This, however, isn’t Apple’s first ad on user privacy. Last month (April), the iPhone maker released a spot. It illustrates how the ATT feature works and how the apps collect your data, such as age, date of birth, location, browsing history, etc., to create a digital profile that’s used as a sniper’s scope to target you with precise ads.
TBWA\Media Arts Lab was created in 2006 after advertising agency TBWA realised the need for a team dedicated to just the Apple brand. The team is also behind the ‘Get a Mac’ campaign.
Before Media Arts Lab, it was TBWA that, for decades, created some of Apple’s most iconic spots. There’s the iconic ‘1984’ commercial that helped Apple launch its first Macintosh personal computer, and then there’s the ‘Think Different’ campaign.
Ironically, Epic Games, a video game maker, recreated ‘1984’, Apple’s ad on how its upcoming Macintosh would save the world from ‘Big Brother’ and conformity after the tech giant kicked the company’s wildly popular ‘Fortnite’ game from its app store on issues over revenue cuts. Only this time, Apple was the big bad wolf, the Empire while Epic and Fortnite, the resistance.
While several users are pleased with the ATT, there are others, including social media giant Facebook, who are not too impressed with this feature. Facebook has, in fact, created a website that details the worries of small businesses about how the new iPhone feature will end up harming their efforts to efficiently target their customers. The social media giant has even released full front-page ads in The New York Times, The Wall Street Journal and The Financial Times about the same.
Dan Levy, Facebook’s vice president of ads and business products, said in a December 2020 blog post, “We’ve heard from many of you, small businesses in particular, that you are concerned about how Apple’s changes will impact your ability to effectively reach customers and grow — let alone survive in a pandemic.”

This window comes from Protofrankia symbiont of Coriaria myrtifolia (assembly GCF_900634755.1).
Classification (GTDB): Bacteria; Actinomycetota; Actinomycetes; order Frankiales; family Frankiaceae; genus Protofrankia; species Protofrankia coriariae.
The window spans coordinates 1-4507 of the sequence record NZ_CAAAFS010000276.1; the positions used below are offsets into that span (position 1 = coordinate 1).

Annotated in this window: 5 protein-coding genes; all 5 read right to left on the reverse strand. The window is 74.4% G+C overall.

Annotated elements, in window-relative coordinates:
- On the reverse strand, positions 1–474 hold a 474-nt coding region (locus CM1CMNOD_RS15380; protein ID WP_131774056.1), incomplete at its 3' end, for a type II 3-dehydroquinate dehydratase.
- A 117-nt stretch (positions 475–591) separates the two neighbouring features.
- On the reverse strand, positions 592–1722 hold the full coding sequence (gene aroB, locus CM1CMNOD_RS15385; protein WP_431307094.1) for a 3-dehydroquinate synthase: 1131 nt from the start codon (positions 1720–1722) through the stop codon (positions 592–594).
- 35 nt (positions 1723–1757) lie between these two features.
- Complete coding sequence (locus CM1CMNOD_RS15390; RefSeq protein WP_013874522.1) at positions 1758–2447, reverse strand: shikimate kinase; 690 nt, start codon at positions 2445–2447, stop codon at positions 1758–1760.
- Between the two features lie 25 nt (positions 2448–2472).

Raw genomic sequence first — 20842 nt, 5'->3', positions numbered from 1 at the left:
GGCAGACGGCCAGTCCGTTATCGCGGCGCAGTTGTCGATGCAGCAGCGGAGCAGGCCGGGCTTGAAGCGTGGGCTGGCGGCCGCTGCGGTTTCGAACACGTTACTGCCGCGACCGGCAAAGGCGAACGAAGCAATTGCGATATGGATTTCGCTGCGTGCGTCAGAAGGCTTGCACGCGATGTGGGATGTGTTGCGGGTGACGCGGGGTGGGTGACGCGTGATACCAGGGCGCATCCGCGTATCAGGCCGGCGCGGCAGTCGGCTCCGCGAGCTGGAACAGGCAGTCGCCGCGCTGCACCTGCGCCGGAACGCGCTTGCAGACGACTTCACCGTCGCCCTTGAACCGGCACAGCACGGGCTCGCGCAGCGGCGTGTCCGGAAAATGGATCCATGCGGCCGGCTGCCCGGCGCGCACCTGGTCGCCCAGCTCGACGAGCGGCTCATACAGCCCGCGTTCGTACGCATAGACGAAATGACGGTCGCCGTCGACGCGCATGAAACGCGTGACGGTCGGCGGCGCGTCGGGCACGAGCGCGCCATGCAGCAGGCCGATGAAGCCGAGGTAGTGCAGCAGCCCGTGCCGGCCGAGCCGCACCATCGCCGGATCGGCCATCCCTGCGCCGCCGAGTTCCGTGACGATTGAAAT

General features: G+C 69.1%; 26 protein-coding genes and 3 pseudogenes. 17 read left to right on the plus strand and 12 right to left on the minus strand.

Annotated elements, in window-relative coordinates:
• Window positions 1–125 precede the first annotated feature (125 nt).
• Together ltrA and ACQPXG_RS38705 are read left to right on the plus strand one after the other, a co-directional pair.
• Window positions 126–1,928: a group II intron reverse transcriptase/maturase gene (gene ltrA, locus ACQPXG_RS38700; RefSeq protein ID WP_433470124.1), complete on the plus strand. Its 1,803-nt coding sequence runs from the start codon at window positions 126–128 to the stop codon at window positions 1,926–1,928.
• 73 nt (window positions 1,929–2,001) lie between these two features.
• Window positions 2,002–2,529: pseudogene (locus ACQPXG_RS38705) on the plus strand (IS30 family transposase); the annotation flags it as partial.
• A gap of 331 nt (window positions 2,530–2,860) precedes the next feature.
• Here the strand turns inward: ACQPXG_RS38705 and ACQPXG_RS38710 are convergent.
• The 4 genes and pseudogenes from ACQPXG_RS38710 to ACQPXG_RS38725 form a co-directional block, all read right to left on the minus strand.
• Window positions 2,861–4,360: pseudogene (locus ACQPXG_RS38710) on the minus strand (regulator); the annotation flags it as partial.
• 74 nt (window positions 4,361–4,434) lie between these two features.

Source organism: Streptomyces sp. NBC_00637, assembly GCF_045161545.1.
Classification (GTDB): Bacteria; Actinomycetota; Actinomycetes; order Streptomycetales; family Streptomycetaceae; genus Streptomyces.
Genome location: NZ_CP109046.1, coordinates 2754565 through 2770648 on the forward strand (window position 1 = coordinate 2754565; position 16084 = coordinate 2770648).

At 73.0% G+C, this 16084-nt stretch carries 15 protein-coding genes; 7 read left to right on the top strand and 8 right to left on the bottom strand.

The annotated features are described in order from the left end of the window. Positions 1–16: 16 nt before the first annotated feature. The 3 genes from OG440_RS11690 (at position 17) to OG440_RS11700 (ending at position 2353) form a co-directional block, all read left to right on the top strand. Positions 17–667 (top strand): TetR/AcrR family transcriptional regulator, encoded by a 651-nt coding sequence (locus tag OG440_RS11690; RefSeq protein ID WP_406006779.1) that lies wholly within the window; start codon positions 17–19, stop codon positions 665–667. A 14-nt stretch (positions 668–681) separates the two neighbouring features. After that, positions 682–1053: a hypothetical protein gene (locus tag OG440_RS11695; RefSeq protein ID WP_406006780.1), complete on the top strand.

He went on to mention how Apple’s move would hit Facebook as well. “There will be an impact to Facebook’s diversified ads business, but it will be much less than what will befall small businesses…”
An ally emerges
While Facebook battles Apple over users’ choice of whether apps should track them, Alphabet Inc’s Google, another technology giant, has made a move towards user privacy.
In January this year, it announced that it will begin to end support for third-party cookies on the Chrome browser. Then, in March, it revealed that it won’t build alternatives to the cookies.
These third-party cookies help the advertisers and websites track your behaviour on the web. This then helps them (the advertisers) to target you with precise ads. Instead, Google has announced FLoC, or Federated Learning of Cohorts. It allows tracking of like-minded groups, and not an individual.
Ultimately, it is user privacy that is at stake here because these tech companies wield enough power to change, or influence your online behaviour.